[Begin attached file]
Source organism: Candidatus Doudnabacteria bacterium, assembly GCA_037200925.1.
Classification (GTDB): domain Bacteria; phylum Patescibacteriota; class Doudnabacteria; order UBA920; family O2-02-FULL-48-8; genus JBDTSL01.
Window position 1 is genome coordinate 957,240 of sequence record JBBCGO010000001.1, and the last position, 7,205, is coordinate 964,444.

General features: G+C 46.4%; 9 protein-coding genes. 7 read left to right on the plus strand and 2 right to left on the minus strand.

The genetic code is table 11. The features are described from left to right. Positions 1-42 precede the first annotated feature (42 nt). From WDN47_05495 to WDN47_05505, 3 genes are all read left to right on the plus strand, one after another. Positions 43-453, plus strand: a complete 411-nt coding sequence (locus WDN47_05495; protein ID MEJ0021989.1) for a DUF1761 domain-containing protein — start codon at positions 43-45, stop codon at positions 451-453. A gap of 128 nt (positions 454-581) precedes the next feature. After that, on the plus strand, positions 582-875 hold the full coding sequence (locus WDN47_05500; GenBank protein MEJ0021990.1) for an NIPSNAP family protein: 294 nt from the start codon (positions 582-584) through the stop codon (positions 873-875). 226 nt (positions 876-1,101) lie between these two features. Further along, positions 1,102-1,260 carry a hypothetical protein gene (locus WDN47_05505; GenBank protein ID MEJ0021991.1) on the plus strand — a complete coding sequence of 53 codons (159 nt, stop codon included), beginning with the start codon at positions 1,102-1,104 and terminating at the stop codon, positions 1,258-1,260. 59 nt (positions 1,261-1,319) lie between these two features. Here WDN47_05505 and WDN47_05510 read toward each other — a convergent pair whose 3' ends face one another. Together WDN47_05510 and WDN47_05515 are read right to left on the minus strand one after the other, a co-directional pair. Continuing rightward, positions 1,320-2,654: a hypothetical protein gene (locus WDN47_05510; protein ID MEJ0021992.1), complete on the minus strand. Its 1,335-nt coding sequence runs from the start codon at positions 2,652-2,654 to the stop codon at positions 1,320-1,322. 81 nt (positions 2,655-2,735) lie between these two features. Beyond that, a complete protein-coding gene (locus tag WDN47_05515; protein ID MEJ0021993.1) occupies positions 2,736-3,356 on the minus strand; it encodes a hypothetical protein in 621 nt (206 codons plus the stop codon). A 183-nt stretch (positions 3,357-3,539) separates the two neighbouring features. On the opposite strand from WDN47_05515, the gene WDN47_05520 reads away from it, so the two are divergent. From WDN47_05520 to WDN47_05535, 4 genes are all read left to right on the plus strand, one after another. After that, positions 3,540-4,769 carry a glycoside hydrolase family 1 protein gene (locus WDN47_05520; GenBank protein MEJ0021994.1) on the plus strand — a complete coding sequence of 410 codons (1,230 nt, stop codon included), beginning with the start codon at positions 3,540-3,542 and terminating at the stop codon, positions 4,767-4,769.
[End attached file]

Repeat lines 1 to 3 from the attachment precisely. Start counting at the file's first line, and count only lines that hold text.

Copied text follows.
Source organism: Candidatus Doudnabacteria bacterium, assembly GCA_037200925.1.
Classification (GTDB): domain Bacteria; phylum Patescibacteriota; class Doudnabacteria; order UBA920; family O2-02-FULL-48-8; genus JBDTSL01.
Window position 1 is genome coordinate 957,240 of sequence record JBBCGO010000001.1, and the last position, 7,205, is coordinate 964,444.